A: Your vases were decorated at Pickard Inc. of Chicago during the Depression. The mark on your vases includes the word "Pickard" across the top. This particular lion-and-shield mark was used from 1930 to 1938. Pickard, which is still in business in Antioch, Ill., was founded in 1893. Until the late 1930s, when it started manufacturing its own china, the company bought blanks from other makers and hired artists to decorate the pieces. Pickard's allover etched gold designs are among the company's most famous. They were introduced around 1911 and continued to be made for decades. Because so many were made, pieces must be very large or unusual to sell for more than $100.
Tip: Replace broken or scratched watch crystals immediately to be sure no dust or moisture gets into the mechanism.
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Current prices are recorded from antiques shows, flea markets, sales and auctions throughout the United States. Prices vary in different locations.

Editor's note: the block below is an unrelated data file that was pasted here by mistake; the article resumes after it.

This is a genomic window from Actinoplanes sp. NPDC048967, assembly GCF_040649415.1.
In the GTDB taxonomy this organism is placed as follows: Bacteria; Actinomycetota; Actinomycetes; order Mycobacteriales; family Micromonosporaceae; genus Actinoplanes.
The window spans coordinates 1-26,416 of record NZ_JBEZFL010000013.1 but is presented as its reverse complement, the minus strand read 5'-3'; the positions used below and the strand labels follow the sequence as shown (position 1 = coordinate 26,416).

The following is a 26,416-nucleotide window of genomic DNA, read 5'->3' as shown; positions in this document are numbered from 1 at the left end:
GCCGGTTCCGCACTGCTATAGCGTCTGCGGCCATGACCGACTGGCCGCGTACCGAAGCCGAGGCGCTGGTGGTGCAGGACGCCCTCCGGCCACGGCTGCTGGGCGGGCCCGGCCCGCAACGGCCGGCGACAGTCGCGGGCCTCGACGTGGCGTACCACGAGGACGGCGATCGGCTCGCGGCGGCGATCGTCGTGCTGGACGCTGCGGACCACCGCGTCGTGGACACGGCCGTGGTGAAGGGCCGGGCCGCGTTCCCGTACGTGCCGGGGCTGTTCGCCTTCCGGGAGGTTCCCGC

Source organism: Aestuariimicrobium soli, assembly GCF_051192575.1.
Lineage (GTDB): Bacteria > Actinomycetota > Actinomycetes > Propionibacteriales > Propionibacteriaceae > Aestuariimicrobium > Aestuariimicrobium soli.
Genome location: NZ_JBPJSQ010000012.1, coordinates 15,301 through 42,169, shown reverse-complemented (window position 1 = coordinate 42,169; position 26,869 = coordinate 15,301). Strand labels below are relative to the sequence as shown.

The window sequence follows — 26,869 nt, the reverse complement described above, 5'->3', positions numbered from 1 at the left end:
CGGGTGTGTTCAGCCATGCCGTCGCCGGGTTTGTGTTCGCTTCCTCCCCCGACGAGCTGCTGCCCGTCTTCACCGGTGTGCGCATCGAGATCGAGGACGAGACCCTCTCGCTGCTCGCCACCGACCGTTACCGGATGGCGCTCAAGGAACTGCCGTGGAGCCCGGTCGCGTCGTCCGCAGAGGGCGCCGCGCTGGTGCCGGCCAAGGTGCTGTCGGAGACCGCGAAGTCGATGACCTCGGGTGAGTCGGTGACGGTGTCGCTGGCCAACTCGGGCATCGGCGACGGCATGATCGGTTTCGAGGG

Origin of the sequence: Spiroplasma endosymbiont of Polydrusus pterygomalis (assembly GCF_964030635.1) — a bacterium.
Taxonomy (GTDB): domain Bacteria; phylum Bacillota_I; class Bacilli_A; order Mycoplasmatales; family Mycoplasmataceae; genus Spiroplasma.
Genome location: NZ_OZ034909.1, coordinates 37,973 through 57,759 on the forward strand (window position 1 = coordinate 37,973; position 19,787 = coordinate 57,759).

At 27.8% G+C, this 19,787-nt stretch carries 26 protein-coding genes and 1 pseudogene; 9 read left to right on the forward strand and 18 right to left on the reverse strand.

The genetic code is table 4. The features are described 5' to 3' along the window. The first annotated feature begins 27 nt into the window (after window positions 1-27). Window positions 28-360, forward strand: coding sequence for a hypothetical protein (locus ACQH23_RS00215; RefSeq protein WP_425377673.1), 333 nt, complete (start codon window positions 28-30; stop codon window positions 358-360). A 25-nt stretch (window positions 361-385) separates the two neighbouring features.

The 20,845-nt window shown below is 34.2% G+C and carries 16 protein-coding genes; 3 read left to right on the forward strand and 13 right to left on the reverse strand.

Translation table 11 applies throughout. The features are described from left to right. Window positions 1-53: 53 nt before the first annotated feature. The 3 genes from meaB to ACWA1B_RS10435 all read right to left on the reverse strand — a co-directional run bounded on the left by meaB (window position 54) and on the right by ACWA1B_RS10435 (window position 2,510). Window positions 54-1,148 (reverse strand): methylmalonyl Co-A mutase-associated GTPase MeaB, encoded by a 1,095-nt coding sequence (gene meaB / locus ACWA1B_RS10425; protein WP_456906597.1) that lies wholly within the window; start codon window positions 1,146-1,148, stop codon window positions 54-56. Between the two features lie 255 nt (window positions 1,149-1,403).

¢ 1935 Boy Scout patch, National Jamboree, Washington, D.C., $340.
¢ 1940 7-Up calendar, "I Like 7-Up, It Likes Me," picture of blond woman, metal band, full pad, 15-by-24 inches, $85.
¢ Holt Howard Pixieware Italian dressing bottle, 1959, 7 1/2 inches, $195.
¢ Pairpoint glass perfume bottle, amethyst, hand-painted butterflies, teardrop stopper, marked, 6 3/4 inches, $375.
¢ Simon Halbig doll, key-wind walker, marked "SH 1039 DEP," wood and composition body, mohair wig, 16 inches, $400.
¢ Van Briggle pottery vase, carved stem and flower design, red and blue glaze, marked, 2 1/2 inches, $500.
¢ Cut-glass wine goblets, Hobstar design, 7 1/2 inches, set of 12, $705.
¢ Reed & Barton silver-plated napkin ring, young girl on swing, 1880s, 5 1/2 inches, $765.
¢ Ideal teddy bear, golden mohair, glass eyes, swivel head, humpback, straw stuffing, c. 1910, 32 inches, $1,630.
¢ Punched tin hanging bread safe, red-painted poplar and oak, punched stags on front, "Bread Safe" punched on sides, c. 1894, 36-by-40-by-19 inches, 3,680.